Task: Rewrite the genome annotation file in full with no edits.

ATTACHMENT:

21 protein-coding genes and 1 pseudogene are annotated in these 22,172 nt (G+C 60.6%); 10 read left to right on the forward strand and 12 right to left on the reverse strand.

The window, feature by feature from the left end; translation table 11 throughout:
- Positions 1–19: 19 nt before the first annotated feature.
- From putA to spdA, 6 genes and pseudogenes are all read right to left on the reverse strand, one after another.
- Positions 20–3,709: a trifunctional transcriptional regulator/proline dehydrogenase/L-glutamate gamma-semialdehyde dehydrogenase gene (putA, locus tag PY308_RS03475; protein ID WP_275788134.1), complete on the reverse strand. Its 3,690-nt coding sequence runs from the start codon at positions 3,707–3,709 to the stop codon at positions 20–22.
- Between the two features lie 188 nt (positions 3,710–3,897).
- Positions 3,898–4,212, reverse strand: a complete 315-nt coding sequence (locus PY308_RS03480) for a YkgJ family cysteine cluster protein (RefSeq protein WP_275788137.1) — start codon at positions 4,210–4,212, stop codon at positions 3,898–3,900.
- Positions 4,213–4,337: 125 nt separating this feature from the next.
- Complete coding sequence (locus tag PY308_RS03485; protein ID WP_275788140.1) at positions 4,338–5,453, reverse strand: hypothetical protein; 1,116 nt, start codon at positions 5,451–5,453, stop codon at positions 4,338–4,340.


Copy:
21 protein-coding genes and 1 pseudogene are annotated in these 22,172 nt (G+C 60.6%); 10 read left to right on the forward strand and 12 right to left on the reverse strand.

The window, feature by feature from the left end; translation table 11 throughout:
- Positions 1–19: 19 nt before the first annotated feature.
- From putA to spdA, 6 genes and pseudogenes are all read right to left on the reverse strand, one after another.
- Positions 20–3,709: a trifunctional transcriptional regulator/proline dehydrogenase/L-glutamate gamma-semialdehyde dehydrogenase gene (putA, locus tag PY308_RS03475; protein ID WP_275788134.1), complete on the reverse strand. Its 3,690-nt coding sequence runs from the start codon at positions 3,707–3,709 to the stop codon at positions 20–22.
- Between the two features lie 188 nt (positions 3,710–3,897).
- Positions 3,898–4,212, reverse strand: a complete 315-nt coding sequence (locus PY308_RS03480) for a YkgJ family cysteine cluster protein (RefSeq protein WP_275788137.1) — start codon at positions 4,210–4,212, stop codon at positions 3,898–3,900.
- Positions 4,213–4,337: 125 nt separating this feature from the next.
- Complete coding sequence (locus tag PY308_RS03485; protein ID WP_275788140.1) at positions 4,338–5,453, reverse strand: hypothetical protein; 1,116 nt, start codon at positions 5,451–5,453, stop codon at positions 4,338–4,340.